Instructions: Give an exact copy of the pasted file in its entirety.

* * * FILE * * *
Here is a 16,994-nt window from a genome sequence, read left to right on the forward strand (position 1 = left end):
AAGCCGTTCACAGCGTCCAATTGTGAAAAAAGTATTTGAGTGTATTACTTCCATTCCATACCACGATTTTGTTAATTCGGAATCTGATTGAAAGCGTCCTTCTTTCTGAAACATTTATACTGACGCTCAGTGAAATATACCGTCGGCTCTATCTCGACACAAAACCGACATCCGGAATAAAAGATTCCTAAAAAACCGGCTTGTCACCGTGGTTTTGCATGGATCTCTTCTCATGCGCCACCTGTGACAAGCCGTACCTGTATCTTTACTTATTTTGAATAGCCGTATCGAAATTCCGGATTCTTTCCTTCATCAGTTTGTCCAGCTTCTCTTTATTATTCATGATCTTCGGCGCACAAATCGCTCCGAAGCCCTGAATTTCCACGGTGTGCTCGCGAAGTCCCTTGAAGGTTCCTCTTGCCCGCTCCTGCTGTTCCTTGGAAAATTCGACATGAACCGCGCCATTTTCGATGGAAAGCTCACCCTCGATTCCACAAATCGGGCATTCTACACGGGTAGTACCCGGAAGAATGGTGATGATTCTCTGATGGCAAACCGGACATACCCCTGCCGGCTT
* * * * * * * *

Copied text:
Here is a 16,994-nt window from a genome sequence, read left to right on the forward strand (position 1 = left end):
AAGCCGTTCACAGCGTCCAATTGTGAAAAAAGTATTTGAGTGTATTACTTCCATTCCATACCACGATTTTGTTAATTCGGAATCTGATTGAAAGCGTCCTTCTTTCTGAAACATTTATACTGACGCTCAGTGAAATATACCGTCGGCTCTATCTCGACACAAAACCGACATCCGGAATAAAAGATTCCTAAAAAACCGGCTTGTCACCGTGGTTTTGCATGGATCTCTTCTCATGCGCCACCTGTGACAAGCCGTACCTGTATCTTTACTTATTTTGAATAGCCGTATCGAAATTCCGGATTCTTTCCTTCATCAGTTTGTCCAGCTTCTCTTTATTATTCATGATCTTCGGCGCACAAATCGCTCCGAAGCCCTGAATTTCCACGGTGTGCTCGCGAAGTCCCTTGAAGGTTCCTCTTGCCCGCTCCTGCTGTTCCTTGGAAAATTCGACATGAACCGCGCCATTTTCGATGGAAAGCTCACCCTCGATTCCACAAATCGGGCATTCTACACGGGTAGTACCCGGAAGAATGGTGATGATTCTCTGATGGCAAACCGGACATACCCCTGCCGGCTT